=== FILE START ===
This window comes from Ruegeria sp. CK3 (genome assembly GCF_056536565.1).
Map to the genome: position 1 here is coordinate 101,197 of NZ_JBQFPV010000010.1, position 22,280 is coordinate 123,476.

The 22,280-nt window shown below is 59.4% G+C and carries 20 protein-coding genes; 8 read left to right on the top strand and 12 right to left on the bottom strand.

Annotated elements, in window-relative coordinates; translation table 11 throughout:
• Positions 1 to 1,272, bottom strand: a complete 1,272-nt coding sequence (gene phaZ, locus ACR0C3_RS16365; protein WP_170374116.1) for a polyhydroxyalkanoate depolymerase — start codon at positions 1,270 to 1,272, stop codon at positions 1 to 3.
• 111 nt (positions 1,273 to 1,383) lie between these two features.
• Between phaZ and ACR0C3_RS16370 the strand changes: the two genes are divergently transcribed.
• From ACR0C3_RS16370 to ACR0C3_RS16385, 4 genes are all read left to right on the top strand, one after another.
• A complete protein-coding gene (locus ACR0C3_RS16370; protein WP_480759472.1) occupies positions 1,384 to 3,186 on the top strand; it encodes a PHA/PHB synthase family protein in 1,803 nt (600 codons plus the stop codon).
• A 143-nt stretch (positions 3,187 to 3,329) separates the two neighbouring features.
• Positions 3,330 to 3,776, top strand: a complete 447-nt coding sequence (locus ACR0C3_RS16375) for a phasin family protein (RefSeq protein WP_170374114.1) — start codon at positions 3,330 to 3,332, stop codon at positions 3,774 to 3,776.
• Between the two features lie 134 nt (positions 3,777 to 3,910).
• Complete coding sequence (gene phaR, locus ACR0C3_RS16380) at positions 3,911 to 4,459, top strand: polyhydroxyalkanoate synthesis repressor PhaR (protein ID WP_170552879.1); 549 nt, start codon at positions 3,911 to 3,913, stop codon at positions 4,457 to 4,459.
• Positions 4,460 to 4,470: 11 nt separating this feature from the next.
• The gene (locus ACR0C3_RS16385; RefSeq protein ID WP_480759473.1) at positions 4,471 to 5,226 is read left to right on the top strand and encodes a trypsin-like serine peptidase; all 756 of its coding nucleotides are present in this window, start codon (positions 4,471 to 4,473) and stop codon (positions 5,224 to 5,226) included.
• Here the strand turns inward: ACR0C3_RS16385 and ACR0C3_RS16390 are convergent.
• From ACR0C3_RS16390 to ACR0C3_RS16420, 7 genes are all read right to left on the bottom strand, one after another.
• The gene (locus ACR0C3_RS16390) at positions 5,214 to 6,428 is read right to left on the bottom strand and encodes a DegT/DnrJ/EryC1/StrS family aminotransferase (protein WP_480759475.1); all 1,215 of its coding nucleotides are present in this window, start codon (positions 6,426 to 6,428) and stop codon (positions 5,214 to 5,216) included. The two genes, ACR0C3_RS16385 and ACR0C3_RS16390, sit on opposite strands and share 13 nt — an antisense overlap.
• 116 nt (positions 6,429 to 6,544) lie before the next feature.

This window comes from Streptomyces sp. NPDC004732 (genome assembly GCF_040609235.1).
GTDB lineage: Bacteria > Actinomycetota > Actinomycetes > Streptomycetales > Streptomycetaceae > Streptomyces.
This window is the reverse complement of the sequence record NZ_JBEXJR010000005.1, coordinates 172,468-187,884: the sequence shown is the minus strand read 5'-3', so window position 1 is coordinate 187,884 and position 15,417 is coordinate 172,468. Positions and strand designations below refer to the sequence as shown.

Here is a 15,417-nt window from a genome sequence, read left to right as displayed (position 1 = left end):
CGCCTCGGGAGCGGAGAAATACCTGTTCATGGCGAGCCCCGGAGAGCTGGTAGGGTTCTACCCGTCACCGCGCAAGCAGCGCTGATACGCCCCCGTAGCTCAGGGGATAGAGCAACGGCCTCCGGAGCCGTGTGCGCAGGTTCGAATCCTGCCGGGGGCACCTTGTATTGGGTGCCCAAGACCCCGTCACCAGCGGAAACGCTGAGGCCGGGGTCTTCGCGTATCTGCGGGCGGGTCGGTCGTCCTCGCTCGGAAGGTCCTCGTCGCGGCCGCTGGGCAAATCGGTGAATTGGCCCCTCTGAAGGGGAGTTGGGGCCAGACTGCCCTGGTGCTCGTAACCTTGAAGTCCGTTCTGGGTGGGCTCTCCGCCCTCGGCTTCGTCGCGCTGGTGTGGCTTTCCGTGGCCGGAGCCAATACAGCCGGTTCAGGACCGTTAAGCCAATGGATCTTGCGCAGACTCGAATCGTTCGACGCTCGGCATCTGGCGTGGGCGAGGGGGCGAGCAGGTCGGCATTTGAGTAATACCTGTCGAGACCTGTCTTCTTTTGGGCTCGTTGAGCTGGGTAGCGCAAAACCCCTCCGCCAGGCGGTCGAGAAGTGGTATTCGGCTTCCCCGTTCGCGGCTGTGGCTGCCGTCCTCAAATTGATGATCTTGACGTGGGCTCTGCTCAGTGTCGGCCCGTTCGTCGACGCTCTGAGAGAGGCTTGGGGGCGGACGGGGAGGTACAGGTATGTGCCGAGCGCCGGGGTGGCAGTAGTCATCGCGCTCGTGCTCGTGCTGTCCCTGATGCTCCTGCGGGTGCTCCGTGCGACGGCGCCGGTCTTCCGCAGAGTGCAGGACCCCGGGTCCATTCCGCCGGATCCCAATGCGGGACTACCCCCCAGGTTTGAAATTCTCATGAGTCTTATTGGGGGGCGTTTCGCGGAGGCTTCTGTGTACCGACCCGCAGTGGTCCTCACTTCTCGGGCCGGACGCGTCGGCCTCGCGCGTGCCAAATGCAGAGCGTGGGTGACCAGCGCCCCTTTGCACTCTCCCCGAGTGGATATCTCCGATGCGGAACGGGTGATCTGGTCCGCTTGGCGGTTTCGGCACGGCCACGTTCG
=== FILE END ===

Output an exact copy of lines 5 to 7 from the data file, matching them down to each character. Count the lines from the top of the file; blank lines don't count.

• Positions 1 to 1,272, bottom strand: a complete 1,272-nt coding sequence (gene phaZ, locus ACR0C3_RS16365; protein WP_170374116.1) for a polyhydroxyalkanoate depolymerase — start codon at positions 1,270 to 1,272, stop codon at positions 1 to 3.
• 111 nt (positions 1,273 to 1,383) lie between these two features.
• Between phaZ and ACR0C3_RS16370 the strand changes: the two genes are divergently transcribed.